1854 Nankai earthquake
|Date||December 24, 1854|
|Areas affected||Japan, Tōkai region|
The 1854 Nankai earthquake occurred at about 16:00 local time on 24 December 1854. It had a magnitude of 8.4 and caused a damaging tsunami. More than 30,000 buildings were completely destroyed and there were at least 3,000 casualties.
The southern coast of Honshu runs parallel to the Nankai Trough, which marks the subduction of the Philippine Sea Plate beneath the Eurasian Plate. Movement on this convergent plate boundary leads to many earthquakes, some of them of megathrust type. The Nankai megathrust has five distinct segments (A–E) that can rupture independently, the segments have ruptured either singly or together repeatedly over the last 1300 years. Megathrust earthquakes on this structure tend to occur in pairs, with a relatively short time gap between them. In addition to the two events in 1854, there were similar earthquakes in 1944 and 1946. In each case the northeastern segment ruptured before the southwestern segment.
The damage due to the earthquake was severe with 5,000 houses being destroyed and 40,000 houses badly damaged. A further 6,000 homes were damaged by fire. The tsunami washed away a further 15,000 houses and a total of 3,000 people died from either the earthquake or the tsunami. The death toll associated with the tsunami was less than would be expected in comparison to the 1707 tsunami, because many people had left the coastal area following the large earthquake the previous day. In Hiro (now Hirogawa), Goryo Hamaguchi set fires using rice straw to help guide villagers to safety. This story was turned into "A living god" by the Greek-born writer Lafcadio Hearn.
On Shikoku, the greatest inundation heights were 7.5 m in Mugi, 7.5 m in Kamikawaguchi (Japanese: 上川口) of Kuroshio, 7.2 m at Asakawa on the Tokushima coast, 7.4 m at Usa, 8.4 m at Ōnogō in the Susaki area, 8.3 m at Kure on the Kōchi coast and 5 m at both Hisayoshiura and Kaizuka on the coast of Ehime.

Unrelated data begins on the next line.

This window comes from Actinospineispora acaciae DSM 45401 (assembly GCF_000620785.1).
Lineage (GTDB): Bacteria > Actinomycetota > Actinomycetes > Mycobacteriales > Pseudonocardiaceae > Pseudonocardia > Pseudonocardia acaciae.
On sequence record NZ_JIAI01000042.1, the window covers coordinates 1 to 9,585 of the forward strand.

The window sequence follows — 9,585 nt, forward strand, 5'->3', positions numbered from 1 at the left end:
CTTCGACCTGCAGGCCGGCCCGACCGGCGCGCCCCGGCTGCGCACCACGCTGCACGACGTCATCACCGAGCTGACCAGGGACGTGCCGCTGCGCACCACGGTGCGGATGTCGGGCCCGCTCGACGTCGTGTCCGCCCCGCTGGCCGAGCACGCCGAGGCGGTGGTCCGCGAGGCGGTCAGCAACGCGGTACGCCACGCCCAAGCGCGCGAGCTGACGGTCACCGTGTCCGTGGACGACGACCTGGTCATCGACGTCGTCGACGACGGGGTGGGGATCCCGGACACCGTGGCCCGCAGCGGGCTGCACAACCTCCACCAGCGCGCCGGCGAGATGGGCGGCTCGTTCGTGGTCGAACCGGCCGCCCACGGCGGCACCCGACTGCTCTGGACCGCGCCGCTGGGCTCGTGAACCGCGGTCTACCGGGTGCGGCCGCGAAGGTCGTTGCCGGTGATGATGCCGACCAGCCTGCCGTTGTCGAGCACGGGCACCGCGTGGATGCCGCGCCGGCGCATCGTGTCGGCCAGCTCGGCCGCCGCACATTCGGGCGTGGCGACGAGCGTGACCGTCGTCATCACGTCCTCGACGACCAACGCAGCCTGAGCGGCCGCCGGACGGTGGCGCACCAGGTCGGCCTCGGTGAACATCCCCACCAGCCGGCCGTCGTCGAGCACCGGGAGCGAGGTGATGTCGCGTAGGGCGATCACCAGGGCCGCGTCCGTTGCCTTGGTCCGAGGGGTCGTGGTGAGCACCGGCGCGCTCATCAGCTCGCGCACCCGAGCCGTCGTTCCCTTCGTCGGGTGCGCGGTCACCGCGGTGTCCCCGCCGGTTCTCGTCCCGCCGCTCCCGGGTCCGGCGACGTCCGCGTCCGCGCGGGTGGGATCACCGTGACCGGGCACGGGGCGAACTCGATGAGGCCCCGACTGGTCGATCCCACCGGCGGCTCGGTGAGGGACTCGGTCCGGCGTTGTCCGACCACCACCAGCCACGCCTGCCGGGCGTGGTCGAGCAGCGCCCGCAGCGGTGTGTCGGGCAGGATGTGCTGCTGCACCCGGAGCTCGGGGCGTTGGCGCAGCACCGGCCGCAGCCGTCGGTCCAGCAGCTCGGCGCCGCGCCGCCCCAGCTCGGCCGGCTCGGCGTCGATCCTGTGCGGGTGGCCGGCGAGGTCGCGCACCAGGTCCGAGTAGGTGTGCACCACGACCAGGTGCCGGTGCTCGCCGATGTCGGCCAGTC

- Usami, T. (1979). "Study of Historical Earthquakes in Japan". Bulletin of the Earthquake Research Institute 54: 399–439. Retrieved 2009-11-13.
- Ando, M. (1975). "Source mechanisms and tectonic significance of historical earthquakes along the nankai trough, Japan". Tectonophysics 27 (2): 119–140. Bibcode:1975Tectp..27..119A. doi:10.1016/0040-1951(75)90102-X. Retrieved 2009-11-13.
- Ishibashi, K. (2004). "Status of historical seismology in Japan". Annals of Geophysics 47 (2/3): 339–368. Retrieved 2009-11-22.
- Sieh, K.E. (1981). A Review of Geological Evidence for Recurrence Times of Large Earthquakes. Retrieved 2009-11-13.
- Kaneda, Y.; Kawaguchi, K. Araki, E. Matsumoto, H. Nakamura, T. Kamiya, S. Hori, T. & Baba, T. (2007). "Precise real-time observatory and simulating phenomena of earthquakes and tsunamis around the Nankai Trough – Towards the understanding of mega thrust earthquakes". Underwater Technology and Workshop on Scientific Use of Submarine Cables and Related Technologies, 2007. Symposium on: 299–300. Retrieved 2009-11-13.
- National Geophysical Data Center. "Information on Earthquake and Tsunami". Retrieved 2009-11-17.
- Murakami, H.; Ito S., Hiraiwa Y. & Shimada T. (1995). "Re-examination of historical tsunamis in Shikoku Island, Japan". In Tsuchiya Y. & Shutō N. Tsunami: progress in prediction, disaster prevention, and warning. Springer. p. 336. Retrieved 2009-11-15.
- Atwater, B.F.; Musumi-Rokkaku S., Satake K., Tsuji Y., Ueda K. & Yamaguchi D.K. "4. Kuwagasaki". The Orphan Tsunami: Japanese clues to parent earthquake in North America. Professional Paper 1707. USGS. p. 144. Retrieved 2009-11-14.
- "Great earthquakes along the Nankai Trough(The Ansei Nankai Earthquake, December 24, 1854, M 8.4)(The Nankai Earthquake, December 21, 1946, M 8.0)". Retrieved 2009-11-15.